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Georgia eligibility challenge returns!
World Net Daily ^ | 02/07/12 | Bob Unruh

Posted on 02/08/2012 10:09:23 AM PST by Pfesser

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To: Harlan1196

Show me from the transcript where Irion certified any birth certificate as evidence, above and beyond anything Orly did with the documents she submitted.

Malihi gave no reason for rejecting the written evidence submitted by Orly. He merely said it was not probative. ON what basis? He never bothered to say why he rejected the probative value of each piece of evidence.

Nor did he EVER cite any probative document as the source for his “belief” or “consideration” that Obama was born in Hawaii. If he was making the case that you claim he’s making, then point out to me what words he used to actually make the case that there was a probative “birth certificate” which proved Obama’s birth facts. Quote me the words from his decision where he claims that; that would be the CENTRAL claim of his entire decision so it should be pretty easy to find.

Provide that, and then we can talk. Without it, you’ve got no leg to stand on.

Malihi’s statement that he “considered” Obama to be born in Hawaii and it being his “belief” that Obama was born in Hawaii are admissions that he has nothing besides “judge’s knowledge” to substantiate what he is claiming.

If you have a problem with me bringing up the whole “judge’s knowledge” standard that Malihi used in this decision, take it up with Malihi. Maybe you can get him to explain what probative evidence from the record he based his “belief” and “consideration” on.


151 posted on 02/10/2012 10:16:06 AM PST by butterdezillion
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To: butterdezillion

What was Plaintiff’s exhibit 1 in Welden v Obama?

Transcript here: http://www.scribd.com/doc/79854233/Georgia-Welden-v-Obama-Certified-Transcript-1-26-12-Hearing-tfb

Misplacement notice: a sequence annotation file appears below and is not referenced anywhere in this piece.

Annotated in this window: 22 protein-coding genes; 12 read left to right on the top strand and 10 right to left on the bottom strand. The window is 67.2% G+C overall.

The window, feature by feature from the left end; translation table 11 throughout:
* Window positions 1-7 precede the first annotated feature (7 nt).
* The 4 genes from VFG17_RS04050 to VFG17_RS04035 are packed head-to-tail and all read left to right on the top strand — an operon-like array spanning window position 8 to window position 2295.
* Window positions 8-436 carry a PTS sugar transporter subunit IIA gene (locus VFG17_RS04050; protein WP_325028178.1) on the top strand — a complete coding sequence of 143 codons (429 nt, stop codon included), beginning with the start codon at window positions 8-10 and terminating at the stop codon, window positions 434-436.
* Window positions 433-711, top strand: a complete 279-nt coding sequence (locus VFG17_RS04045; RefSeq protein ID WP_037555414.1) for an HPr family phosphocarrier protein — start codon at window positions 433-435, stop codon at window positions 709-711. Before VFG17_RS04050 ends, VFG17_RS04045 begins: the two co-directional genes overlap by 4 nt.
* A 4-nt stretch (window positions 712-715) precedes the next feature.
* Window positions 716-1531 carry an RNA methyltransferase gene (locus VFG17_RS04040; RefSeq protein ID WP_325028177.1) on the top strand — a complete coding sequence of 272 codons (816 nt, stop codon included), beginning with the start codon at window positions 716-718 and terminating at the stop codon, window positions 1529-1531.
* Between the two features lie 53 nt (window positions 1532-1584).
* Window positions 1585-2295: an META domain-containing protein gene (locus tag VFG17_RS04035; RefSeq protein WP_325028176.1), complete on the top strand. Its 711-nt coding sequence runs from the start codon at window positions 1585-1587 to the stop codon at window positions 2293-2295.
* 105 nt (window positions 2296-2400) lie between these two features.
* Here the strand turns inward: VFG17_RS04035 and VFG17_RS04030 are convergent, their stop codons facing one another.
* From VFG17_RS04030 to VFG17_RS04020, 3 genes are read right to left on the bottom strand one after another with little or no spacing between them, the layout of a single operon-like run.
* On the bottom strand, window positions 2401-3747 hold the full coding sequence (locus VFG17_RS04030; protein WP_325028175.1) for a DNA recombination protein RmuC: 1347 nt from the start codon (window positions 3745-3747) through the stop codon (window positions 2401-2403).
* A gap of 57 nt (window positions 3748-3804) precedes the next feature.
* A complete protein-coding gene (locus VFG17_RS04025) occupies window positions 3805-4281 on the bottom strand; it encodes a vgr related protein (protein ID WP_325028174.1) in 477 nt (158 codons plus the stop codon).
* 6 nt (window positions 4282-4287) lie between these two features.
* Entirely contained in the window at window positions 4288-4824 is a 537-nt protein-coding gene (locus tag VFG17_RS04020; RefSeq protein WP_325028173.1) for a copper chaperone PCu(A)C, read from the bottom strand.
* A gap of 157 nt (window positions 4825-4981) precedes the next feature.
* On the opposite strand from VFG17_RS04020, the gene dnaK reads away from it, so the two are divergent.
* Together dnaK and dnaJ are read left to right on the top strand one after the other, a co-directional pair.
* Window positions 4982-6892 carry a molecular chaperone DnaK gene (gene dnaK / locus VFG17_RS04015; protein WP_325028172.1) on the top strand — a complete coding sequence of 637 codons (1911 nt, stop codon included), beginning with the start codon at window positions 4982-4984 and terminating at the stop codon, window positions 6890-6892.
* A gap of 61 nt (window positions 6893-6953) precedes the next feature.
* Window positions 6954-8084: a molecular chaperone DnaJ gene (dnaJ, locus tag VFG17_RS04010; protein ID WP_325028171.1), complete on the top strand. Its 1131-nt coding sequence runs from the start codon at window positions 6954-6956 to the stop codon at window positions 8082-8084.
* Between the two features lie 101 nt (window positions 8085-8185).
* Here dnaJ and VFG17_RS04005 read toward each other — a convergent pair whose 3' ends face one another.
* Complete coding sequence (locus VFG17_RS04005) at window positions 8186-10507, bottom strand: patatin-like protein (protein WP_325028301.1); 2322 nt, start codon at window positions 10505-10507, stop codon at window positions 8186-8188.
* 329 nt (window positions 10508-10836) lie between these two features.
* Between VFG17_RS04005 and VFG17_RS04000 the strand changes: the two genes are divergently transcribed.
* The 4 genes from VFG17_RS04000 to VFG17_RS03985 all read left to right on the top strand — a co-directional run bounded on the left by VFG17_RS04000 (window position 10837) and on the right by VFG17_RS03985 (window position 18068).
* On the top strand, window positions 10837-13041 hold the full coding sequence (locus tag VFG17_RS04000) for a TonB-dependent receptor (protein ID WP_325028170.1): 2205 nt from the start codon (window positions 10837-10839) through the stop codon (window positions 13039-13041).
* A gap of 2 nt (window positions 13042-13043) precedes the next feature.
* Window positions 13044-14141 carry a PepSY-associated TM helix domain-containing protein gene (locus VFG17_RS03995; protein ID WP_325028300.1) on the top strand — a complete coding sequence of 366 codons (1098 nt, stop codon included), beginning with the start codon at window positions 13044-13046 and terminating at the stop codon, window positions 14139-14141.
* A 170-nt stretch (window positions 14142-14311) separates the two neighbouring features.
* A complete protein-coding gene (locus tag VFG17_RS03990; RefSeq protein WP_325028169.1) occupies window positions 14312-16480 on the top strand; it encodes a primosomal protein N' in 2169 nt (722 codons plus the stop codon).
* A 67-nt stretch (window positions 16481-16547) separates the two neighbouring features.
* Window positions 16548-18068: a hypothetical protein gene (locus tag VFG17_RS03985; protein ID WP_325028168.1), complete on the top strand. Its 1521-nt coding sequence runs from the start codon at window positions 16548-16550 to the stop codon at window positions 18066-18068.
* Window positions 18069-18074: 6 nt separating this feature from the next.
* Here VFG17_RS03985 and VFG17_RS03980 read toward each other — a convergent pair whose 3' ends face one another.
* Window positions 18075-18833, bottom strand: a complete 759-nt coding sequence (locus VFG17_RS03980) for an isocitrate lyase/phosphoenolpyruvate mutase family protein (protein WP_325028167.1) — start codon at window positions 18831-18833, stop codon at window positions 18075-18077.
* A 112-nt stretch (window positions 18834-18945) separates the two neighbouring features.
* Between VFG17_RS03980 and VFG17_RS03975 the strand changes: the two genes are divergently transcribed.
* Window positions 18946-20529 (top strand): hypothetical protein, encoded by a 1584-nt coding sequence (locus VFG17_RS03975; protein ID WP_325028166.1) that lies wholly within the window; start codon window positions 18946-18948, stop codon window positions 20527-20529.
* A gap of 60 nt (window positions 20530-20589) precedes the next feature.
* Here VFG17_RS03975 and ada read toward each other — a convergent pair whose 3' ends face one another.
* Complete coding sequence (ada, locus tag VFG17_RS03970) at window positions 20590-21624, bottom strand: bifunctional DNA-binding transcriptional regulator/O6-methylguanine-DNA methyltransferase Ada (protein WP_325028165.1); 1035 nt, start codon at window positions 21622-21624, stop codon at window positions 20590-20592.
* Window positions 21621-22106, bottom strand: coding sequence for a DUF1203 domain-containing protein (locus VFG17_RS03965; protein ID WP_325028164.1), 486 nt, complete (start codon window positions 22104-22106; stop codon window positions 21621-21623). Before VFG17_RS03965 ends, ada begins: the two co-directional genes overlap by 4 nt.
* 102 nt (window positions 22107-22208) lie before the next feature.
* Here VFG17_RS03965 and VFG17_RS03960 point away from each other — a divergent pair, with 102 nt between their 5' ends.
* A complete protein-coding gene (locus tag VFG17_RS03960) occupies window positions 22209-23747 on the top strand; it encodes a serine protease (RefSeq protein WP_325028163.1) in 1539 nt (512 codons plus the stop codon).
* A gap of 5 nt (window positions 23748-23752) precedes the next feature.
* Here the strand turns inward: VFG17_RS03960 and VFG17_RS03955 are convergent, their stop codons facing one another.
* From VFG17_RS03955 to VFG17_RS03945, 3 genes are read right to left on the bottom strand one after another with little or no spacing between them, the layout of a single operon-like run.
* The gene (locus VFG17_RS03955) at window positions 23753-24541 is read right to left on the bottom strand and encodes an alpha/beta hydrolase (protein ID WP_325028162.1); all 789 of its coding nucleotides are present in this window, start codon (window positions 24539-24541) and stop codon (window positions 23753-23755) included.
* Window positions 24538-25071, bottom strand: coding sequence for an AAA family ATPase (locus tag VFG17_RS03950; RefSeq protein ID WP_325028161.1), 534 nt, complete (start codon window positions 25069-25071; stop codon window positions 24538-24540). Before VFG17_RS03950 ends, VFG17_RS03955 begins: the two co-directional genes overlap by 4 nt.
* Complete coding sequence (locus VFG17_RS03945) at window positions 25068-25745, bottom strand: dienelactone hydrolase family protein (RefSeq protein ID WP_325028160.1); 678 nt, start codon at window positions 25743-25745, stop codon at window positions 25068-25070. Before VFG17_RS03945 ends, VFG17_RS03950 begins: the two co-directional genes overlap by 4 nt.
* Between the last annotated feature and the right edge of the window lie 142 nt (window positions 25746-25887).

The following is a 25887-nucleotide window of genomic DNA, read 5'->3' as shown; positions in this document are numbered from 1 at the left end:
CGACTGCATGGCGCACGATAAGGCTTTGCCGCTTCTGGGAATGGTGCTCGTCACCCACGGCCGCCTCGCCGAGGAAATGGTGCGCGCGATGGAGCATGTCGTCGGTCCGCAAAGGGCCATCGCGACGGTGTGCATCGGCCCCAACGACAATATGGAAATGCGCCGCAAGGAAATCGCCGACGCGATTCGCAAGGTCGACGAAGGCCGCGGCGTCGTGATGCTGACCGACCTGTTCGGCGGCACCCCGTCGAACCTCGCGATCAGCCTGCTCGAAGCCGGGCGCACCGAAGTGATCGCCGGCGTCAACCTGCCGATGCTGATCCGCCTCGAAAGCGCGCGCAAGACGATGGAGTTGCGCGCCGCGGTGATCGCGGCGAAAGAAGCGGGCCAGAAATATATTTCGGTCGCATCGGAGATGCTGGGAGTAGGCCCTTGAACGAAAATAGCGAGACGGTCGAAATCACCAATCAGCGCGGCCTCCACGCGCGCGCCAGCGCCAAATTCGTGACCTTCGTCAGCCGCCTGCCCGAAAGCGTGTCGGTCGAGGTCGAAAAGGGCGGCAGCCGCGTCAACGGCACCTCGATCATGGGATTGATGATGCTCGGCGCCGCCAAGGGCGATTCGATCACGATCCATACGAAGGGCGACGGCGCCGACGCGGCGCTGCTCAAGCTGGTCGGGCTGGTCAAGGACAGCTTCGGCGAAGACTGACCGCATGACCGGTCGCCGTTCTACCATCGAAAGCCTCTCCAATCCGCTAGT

152 posted on 02/10/2012 10:33:23 AM PST by El Sordo (The bigger the government, the smaller the citizen.)
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To: butterdezillion
This is how Orly destroyed her case:

“At the hearing, Plaintiffs presented the testimony of eight witnesses 2 and seven exhibits in support of their position. (Exs. P-1 through P-7.) When considering the
testimony and exhibits, this Court applies the same rules of evidence that apply to civil nonjury cases in superior court. Ga. Comp. R. & Regs. 616-1-2-.18(1)—(9). The weight
to be given to any evidence shall be determined by the Court based upon its reliability and probative value. Ga. Comp. R. & Regs. 616-1-2-.18(10). The Court finds the testimony of the witnesses, as well as the exhibits tendered, to be of little, if any, probative value, and thus wholly insufficient to support Plaintiffs’
allegations. 3 Ms. Taitz attempted to solicit expert testimony from several of the witnesses without qualifying or tendering the witnesses as experts. See Stephens v. State, 219 Ga. App. 881 (1996) (the unqualified testimony of the witness was not competent evidence). For example, two of Plaintiffs’ witnesses testified that Mr. Obama’s birth certificate was forged, but neither witness was properly qualified or tendered as an expert in birth records, forged documents or document manipulation. Another witness testified that she has concluded that the social security number Mr. Obama uses is fraudulent; however, her investigatory methods and her sources of information were not properly presented, and she was never qualified or tendered as an expert in social security fraud, or